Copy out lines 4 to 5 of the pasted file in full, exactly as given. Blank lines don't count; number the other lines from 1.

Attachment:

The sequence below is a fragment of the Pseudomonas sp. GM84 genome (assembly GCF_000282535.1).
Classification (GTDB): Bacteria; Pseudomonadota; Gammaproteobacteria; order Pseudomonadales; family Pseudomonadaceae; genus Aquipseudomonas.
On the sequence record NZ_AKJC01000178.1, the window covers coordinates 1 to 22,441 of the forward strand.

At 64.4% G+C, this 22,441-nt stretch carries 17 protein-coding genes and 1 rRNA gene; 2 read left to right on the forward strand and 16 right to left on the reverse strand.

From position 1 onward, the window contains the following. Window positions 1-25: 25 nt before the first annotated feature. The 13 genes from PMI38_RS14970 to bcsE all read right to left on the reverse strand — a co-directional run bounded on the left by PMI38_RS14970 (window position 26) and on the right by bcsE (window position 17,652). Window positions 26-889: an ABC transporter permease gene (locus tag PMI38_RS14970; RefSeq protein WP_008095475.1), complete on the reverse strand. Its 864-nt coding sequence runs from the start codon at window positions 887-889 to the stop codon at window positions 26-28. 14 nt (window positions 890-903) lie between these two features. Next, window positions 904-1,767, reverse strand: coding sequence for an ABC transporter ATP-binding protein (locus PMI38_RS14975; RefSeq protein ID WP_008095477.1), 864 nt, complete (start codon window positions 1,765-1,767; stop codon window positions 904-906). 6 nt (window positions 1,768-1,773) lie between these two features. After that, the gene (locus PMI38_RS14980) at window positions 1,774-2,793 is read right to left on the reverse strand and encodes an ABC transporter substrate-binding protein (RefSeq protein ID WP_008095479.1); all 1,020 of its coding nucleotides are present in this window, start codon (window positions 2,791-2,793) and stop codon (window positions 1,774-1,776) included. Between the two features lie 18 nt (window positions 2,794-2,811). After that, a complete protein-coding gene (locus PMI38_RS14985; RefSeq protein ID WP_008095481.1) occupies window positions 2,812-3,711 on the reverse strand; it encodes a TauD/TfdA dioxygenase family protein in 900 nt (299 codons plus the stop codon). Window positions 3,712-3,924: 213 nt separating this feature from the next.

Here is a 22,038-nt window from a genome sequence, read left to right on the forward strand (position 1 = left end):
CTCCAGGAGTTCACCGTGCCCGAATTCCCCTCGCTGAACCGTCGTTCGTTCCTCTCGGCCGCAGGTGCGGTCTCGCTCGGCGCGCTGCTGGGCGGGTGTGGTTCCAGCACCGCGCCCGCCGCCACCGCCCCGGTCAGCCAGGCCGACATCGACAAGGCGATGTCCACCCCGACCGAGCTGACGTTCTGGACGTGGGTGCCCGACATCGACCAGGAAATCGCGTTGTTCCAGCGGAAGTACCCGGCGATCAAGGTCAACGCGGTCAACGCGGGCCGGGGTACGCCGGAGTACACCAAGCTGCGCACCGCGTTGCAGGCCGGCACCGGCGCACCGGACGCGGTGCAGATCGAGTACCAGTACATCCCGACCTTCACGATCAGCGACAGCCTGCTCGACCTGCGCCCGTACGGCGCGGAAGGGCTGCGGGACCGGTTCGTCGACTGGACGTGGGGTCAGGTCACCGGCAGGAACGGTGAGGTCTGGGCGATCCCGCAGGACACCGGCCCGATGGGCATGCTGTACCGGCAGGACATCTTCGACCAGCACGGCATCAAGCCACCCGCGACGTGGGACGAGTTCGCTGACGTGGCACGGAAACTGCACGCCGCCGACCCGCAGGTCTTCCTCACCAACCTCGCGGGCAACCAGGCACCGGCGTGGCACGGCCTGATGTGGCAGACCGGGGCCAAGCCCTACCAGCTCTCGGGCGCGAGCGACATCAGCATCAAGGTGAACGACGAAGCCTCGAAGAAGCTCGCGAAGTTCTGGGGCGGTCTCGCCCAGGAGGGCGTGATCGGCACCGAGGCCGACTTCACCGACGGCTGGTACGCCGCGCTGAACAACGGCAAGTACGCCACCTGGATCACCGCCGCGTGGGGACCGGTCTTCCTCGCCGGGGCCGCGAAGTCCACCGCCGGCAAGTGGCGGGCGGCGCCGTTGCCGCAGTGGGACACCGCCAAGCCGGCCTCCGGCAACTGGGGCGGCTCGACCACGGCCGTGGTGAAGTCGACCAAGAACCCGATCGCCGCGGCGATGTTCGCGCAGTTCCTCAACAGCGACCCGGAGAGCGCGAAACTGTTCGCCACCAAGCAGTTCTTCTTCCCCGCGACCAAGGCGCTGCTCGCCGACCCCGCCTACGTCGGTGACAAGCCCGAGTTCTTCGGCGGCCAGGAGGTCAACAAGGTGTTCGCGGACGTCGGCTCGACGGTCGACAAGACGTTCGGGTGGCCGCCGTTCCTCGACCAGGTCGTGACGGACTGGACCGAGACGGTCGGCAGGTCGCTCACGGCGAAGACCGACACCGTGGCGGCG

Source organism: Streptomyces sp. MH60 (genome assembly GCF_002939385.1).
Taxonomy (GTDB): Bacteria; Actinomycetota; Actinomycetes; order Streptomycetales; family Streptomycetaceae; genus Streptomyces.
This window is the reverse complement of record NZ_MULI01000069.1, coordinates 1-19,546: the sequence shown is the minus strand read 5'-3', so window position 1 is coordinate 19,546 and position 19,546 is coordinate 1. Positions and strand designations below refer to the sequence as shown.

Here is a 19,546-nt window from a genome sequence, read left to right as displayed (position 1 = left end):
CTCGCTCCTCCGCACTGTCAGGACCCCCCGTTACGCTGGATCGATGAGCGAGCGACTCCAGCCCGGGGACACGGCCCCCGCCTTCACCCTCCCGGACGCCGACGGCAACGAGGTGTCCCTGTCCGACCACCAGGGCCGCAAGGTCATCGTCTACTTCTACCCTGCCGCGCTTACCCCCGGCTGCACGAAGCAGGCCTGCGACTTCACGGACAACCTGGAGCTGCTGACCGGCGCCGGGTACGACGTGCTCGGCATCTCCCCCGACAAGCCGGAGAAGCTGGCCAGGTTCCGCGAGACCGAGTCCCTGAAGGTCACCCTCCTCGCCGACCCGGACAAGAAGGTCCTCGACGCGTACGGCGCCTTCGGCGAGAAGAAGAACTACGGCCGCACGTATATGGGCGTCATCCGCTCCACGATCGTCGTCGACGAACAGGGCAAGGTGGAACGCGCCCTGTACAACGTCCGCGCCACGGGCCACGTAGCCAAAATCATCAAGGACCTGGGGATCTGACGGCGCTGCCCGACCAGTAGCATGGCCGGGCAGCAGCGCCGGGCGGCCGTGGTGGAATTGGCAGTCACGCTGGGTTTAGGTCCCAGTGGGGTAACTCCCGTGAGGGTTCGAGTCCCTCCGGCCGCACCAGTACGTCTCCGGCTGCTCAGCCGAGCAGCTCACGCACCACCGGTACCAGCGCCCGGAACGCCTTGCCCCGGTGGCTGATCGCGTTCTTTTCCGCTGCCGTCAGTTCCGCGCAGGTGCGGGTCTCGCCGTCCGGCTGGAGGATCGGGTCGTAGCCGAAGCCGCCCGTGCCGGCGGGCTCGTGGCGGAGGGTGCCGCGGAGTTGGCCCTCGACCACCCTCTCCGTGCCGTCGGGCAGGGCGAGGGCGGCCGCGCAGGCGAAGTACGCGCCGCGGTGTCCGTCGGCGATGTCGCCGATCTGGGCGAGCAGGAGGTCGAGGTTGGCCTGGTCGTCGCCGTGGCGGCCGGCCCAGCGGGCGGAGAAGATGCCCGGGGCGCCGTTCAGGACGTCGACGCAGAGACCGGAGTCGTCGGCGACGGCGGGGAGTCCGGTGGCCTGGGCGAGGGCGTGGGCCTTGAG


At 64.4% G+C, this 22,441-nt stretch carries 17 protein-coding genes and 1 rRNA gene; 2 read left to right on the forward strand and 16 right to left on the reverse strand.

From position 1 onward, the window contains the following. Window positions 1-25: 25 nt before the first annotated feature. The 13 genes from PMI38_RS14970 to bcsE all read right to left on the reverse strand — a co-directional run bounded on the left by PMI38_RS14970 (window position 26) and on the right by bcsE (window position 17,652). Window positions 26-889: an ABC transporter permease gene (locus tag PMI38_RS14970; RefSeq protein WP_008095475.1), complete on the reverse strand. Its 864-nt coding sequence runs from the start codon at window positions 887-889 to the stop codon at window positions 26-28. 14 nt (window positions 890-903) lie between these two features. Next, window positions 904-1,767, reverse strand: coding sequence for an ABC transporter ATP-binding protein (locus PMI38_RS14975; RefSeq protein ID WP_008095477.1), 864 nt, complete (start codon window positions 1,765-1,767; stop codon window positions 904-906). 6 nt (window positions 1,768-1,773) lie between these two features. After that, the gene (locus PMI38_RS14980) at window positions 1,774-2,793 is read right to left on the reverse strand and encodes an ABC transporter substrate-binding protein (RefSeq protein ID WP_008095479.1); all 1,020 of its coding nucleotides are present in this window, start codon (window positions 2,791-2,793) and stop codon (window positions 1,774-1,776) included. Between the two features lie 18 nt (window positions 2,794-2,811). After that, a complete protein-coding gene (locus PMI38_RS14985; RefSeq protein ID WP_008095481.1) occupies window positions 2,812-3,711 on the reverse strand; it encodes a TauD/TfdA dioxygenase family protein in 900 nt (299 codons plus the stop codon). Window positions 3,712-3,924: 213 nt separating this feature from the next.